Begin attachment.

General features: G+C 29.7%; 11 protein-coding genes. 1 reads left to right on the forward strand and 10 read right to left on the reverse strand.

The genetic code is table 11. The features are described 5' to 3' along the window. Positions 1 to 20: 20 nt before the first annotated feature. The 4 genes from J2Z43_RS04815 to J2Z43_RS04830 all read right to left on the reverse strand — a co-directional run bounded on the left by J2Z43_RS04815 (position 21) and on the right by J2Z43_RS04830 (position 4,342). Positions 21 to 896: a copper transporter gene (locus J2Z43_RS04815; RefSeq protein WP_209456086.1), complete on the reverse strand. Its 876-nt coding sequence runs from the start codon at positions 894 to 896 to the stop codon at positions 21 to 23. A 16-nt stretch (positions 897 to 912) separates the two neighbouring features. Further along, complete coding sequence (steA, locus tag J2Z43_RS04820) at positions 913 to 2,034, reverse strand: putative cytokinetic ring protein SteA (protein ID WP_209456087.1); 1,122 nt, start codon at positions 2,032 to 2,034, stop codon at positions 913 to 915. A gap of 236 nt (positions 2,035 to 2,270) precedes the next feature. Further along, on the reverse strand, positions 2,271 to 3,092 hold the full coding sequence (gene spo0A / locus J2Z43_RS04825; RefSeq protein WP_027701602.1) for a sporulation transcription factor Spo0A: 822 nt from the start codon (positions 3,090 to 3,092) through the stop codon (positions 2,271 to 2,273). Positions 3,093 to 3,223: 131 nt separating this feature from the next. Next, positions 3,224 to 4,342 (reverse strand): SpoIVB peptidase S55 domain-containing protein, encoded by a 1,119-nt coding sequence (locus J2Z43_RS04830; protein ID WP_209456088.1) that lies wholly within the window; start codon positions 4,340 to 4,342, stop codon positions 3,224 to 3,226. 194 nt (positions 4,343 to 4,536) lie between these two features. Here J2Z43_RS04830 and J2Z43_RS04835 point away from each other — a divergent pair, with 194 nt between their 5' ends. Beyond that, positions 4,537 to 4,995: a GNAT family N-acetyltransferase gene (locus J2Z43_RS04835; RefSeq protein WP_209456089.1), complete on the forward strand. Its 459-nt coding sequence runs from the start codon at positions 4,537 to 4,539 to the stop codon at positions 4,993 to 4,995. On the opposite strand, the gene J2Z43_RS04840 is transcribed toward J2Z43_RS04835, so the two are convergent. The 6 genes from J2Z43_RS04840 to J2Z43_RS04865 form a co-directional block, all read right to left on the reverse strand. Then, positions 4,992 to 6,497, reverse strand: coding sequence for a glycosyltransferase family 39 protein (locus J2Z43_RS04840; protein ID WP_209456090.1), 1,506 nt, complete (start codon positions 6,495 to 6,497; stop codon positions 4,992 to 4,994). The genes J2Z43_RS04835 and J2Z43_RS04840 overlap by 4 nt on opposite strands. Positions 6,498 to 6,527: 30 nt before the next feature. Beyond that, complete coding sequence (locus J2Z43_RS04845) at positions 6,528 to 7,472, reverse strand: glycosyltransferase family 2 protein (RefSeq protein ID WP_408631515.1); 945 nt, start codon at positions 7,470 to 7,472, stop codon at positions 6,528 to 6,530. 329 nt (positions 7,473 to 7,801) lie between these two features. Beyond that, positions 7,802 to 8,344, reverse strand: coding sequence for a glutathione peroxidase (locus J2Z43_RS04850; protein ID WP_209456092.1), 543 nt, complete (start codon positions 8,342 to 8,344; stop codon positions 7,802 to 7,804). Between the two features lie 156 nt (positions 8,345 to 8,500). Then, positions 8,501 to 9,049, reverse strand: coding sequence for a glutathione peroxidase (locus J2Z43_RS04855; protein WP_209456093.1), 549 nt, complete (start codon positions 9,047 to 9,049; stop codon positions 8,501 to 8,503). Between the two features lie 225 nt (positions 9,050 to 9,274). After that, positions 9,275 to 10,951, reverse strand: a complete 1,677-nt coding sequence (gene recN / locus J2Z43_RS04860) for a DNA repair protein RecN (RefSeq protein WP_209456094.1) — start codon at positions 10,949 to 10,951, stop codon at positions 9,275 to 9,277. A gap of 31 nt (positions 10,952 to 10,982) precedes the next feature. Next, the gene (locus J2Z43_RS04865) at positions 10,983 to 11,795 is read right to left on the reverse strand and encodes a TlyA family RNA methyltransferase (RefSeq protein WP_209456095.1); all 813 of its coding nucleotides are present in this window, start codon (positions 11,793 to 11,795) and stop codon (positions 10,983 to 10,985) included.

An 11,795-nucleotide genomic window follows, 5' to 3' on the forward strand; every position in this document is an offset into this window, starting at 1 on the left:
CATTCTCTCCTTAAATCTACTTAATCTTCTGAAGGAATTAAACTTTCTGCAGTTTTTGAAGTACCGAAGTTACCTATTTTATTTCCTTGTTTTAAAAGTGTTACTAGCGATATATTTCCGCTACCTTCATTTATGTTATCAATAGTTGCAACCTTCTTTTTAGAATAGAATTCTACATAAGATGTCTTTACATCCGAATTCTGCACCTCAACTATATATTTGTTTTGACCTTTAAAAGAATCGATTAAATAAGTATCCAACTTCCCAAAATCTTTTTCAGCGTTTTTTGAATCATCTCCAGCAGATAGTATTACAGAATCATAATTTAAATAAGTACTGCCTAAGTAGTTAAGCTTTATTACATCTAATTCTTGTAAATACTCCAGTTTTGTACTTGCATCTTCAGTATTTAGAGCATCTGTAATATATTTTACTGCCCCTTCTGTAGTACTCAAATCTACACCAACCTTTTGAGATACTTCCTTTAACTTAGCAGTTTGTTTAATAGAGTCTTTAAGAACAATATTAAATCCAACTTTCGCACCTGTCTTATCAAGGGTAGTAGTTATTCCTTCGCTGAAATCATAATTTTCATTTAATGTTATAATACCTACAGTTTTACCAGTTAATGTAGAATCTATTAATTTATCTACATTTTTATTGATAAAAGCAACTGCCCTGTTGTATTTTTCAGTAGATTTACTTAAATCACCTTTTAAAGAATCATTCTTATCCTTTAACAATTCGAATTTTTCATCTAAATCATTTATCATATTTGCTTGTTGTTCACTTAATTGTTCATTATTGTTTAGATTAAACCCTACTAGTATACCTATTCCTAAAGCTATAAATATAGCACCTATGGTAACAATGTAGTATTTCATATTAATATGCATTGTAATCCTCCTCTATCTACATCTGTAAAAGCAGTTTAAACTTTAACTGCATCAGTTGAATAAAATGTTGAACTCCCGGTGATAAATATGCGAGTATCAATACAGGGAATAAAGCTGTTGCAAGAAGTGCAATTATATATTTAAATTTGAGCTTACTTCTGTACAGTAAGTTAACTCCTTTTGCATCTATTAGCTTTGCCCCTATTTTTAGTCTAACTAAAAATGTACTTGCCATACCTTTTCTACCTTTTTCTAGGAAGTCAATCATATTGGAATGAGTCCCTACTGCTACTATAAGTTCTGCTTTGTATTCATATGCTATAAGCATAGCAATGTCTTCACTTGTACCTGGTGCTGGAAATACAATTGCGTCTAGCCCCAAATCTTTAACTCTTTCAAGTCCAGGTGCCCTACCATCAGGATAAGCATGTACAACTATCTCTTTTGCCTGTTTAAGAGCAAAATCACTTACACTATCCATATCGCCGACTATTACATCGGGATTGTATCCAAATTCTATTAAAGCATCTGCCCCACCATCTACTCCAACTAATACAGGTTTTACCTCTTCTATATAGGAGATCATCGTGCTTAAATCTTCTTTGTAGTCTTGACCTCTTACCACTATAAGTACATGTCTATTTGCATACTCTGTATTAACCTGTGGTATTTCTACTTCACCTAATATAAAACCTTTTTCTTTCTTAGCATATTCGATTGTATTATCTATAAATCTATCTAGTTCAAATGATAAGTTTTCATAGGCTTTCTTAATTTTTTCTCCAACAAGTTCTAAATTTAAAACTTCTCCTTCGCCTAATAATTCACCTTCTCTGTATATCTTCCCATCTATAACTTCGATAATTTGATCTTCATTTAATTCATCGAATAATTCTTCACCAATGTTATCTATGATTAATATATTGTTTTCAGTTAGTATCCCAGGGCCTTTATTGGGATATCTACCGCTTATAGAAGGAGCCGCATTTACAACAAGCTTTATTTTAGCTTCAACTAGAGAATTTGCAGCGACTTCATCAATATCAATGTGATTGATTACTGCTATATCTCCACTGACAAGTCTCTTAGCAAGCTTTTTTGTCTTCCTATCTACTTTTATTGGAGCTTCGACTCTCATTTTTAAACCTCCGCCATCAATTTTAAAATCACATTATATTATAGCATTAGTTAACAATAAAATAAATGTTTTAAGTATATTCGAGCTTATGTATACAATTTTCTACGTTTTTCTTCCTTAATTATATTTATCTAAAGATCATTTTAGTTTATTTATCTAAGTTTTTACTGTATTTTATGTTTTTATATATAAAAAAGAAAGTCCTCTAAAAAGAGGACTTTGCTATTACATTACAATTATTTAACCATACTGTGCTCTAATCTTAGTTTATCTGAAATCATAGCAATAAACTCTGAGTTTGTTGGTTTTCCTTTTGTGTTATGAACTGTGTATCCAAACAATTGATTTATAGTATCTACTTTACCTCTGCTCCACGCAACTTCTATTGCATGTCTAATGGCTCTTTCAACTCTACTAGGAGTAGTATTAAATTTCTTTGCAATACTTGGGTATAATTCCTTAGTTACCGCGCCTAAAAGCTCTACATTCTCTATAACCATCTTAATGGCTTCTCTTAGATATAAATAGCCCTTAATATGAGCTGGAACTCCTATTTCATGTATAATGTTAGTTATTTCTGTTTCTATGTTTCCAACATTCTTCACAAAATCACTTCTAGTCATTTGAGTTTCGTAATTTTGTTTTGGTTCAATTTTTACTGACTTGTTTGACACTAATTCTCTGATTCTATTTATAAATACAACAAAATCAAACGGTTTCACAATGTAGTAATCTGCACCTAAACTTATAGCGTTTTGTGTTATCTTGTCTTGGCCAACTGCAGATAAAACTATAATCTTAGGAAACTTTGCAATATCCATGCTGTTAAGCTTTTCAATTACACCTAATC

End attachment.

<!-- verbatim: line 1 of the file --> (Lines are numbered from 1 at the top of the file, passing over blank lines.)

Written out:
General features: G+C 29.7%; 11 protein-coding genes. 1 reads left to right on the forward strand and 10 read right to left on the reverse strand.